SANTA FE, Argentina – A 1994 terrorist attack on a Jewish center in Buenos Aires, Argentina, that left 85 people dead was an “act of madness,” according to Pope Francis.
The pontiff’s words came in a letter to Jorge Knoblovits, the president of the DAIA, the Delegation of Argentine Israeli Associations, marking the 25th anniversary of the bombing.
Francis said these acts are not limited to his home country of Argentina, but that all over the world there are people whose lives and hopes have been “truncated” in the name of religion.
“This ‘piecemeal third world war’ knows no borders, and has shown its cruel face from the East to the West,” Francis wrote.
He said this conflict has “turned wives into widows, sons and daughters into orphans, and all in the name of God, blaspheming the name of God.”
He closed the letter with what amounts to a marching order: “It’s true that God has created us equal in rights, but he also did so in obligations and dignity. Peace should not be only our right; its construction should be our obligation.”
The anniversary of the attack on the Asociación Mutual Israelita Argentina (AMIA) is next week, July 18, but the letter, hand-signed by Francis, was sent on July 10.
On October 25, 2006, Argentine prosecutors Alberto Nisman and Marcelo Martínez Burgos formally accused the government of Iran of directing the bombing, and the Hezbollah militia of carrying it out. Four years ago, Nisman presented a 300-page report accusing then-President Cristina Fernandez de Kirchner of covering up Iran’s role in the attack.
Nisman was murdered hours before he was due to testify against Kirchner, which the Federal Court of Buenos Aires called a “direct consequence” of the prosecutor’s accusations against the former president. His crime remains unsolved.
Argentina is home to a Jewish community estimated to number between 180,000-220,000. It is the largest in Latin America.
Next week, there will be several events to remember the AMIA attack, and among those who’ve sent messages marking the anniversary is Archbishop Oscar Ojea, President of the Argentine bishops’ conference.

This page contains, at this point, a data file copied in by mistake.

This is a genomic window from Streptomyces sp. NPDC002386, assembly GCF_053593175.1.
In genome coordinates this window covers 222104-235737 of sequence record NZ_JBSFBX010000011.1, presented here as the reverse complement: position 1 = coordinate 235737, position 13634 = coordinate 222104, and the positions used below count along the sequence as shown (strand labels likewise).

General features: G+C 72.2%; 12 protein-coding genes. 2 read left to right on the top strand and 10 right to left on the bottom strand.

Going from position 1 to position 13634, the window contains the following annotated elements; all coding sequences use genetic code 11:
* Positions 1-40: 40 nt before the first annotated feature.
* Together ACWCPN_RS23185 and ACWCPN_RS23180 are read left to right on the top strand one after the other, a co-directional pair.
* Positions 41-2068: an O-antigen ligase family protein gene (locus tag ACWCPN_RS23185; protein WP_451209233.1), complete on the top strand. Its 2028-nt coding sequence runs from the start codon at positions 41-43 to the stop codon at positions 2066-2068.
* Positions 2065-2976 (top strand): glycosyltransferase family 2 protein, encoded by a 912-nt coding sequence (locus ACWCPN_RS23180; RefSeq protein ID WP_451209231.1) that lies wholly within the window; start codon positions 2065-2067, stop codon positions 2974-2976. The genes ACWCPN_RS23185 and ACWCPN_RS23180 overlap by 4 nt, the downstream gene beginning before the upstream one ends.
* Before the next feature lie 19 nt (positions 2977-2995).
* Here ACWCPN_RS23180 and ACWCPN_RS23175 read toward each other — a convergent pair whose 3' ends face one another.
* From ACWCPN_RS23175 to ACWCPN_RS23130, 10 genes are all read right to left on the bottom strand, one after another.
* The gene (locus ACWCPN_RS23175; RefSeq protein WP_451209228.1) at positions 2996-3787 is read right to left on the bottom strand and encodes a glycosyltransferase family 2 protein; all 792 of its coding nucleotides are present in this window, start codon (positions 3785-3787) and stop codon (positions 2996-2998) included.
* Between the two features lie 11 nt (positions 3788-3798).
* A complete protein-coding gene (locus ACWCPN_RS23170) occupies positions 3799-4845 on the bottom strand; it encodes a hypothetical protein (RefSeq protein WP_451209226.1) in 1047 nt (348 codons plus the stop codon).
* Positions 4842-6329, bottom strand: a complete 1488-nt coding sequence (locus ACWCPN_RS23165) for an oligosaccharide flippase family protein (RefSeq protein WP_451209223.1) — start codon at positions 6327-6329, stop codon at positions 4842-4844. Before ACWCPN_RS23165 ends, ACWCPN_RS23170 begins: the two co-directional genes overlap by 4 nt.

“We want to be close to the relatives [of the victims] on this day and at the same time assure you of our prayers,” Ojea said in a video shared on Twitter by DAIA. “Once again, we make a personal commitment to avoid all kinds of discrimination: Racial, social, religious or cultural, which denigrate the integrity of the human person, making a healthy coexistence impossible.”
This coexistence, he said, is the foundation for peace.
“We believe that in these 25 years we have worked in interreligious dialogue, we have gotten to know each other better,” he said. “Our commitment is to be very close to all our Jewish brothers on this day.”
Then-Cardinal Jorge Mario Bergoglio played a key role in those dialogue efforts, even co-hosting a TV program called Biblia, dialogo vigente (Bible, current dialogue) with Rabbi Abraham Skorka, who accompanied the Argentine pontiff during his trip to the Holy Land in 2014.
In 2010, Bergoglio visited AMIA as president of the local bishops’ conference. During that visit, he defined the attack as “one more link in the chain of pain and persecution that the chosen people of God have suffered in history.”
In his letter to DAIA, Francis wrote that as was the case in 1995, the first anniversary of the terrorist attack, every July 18 “my heart accompanies the relatives of the victims, both Jewish and Christian. And from the first day I ask God for the eternal repose of those who lost their lives in that act of madness.”
Francis also stressed that “it is not religion that incites and leads to war, but darkness in the hearts of those who commit irrational acts.”
According to the pope, God has called humanity to live as brothers, and that this fraternity that unites peoples from all over the world goes beyond any geographical or ideological boundary.
In this sense, the pope urged that “this awareness” of “being brothers, together with the values of respect and tolerance, be transmitted to the next generations.”
In February, Francis welcomed a group of 40 religious leaders from Argentina to Rome. The group included Knoblovits. During the meeting, the pope reportedly approached the Jewish leader and said fostering unity among the Jewish people, with a focus on young people, was an essential task of the institution.
This is not the first time that the pope has sent a message to Argentina marking the anniversary of the terrorist attack. In 2014, on the 20th anniversary of the tragedy, Francis sent a message expressing his hope that “justice is done.”
Terrorism, he said at the time, is a madness that only knows “how to kill. It doesn’t know how to build, it destroys.”
Follow Inés San Martín on Twitter: @inesanma
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